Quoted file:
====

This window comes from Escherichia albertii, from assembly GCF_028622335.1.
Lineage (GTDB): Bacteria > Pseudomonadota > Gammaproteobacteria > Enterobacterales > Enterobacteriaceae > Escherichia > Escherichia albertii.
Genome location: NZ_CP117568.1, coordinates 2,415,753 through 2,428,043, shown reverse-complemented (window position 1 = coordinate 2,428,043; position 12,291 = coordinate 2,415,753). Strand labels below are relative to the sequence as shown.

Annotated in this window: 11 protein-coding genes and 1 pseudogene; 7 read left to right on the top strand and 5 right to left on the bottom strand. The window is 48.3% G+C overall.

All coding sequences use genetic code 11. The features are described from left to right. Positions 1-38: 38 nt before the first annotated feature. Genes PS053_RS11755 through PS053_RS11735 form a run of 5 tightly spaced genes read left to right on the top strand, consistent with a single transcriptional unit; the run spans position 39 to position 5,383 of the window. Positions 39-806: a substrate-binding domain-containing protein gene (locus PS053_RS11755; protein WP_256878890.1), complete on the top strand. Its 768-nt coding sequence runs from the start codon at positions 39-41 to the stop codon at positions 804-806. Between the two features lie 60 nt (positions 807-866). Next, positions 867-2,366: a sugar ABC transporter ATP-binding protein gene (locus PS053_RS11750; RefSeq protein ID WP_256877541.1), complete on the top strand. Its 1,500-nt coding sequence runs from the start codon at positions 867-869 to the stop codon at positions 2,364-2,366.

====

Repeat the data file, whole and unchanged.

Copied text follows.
This window comes from Escherichia albertii, from assembly GCF_028622335.1.
Lineage (GTDB): Bacteria > Pseudomonadota > Gammaproteobacteria > Enterobacterales > Enterobacteriaceae > Escherichia > Escherichia albertii.
Genome location: NZ_CP117568.1, coordinates 2,415,753 through 2,428,043, shown reverse-complemented (window position 1 = coordinate 2,428,043; position 12,291 = coordinate 2,415,753). Strand labels below are relative to the sequence as shown.

Annotated in this window: 11 protein-coding genes and 1 pseudogene; 7 read left to right on the top strand and 5 right to left on the bottom strand. The window is 48.3% G+C overall.

All coding sequences use genetic code 11. The features are described from left to right. Positions 1-38: 38 nt before the first annotated feature. Genes PS053_RS11755 through PS053_RS11735 form a run of 5 tightly spaced genes read left to right on the top strand, consistent with a single transcriptional unit; the run spans position 39 to position 5,383 of the window. Positions 39-806: a substrate-binding domain-containing protein gene (locus PS053_RS11755; protein WP_256878890.1), complete on the top strand. Its 768-nt coding sequence runs from the start codon at positions 39-41 to the stop codon at positions 804-806. Between the two features lie 60 nt (positions 807-866). Next, positions 867-2,366: a sugar ABC transporter ATP-binding protein gene (locus PS053_RS11750; RefSeq protein ID WP_256877541.1), complete on the top strand. Its 1,500-nt coding sequence runs from the start codon at positions 867-869 to the stop codon at positions 2,364-2,366.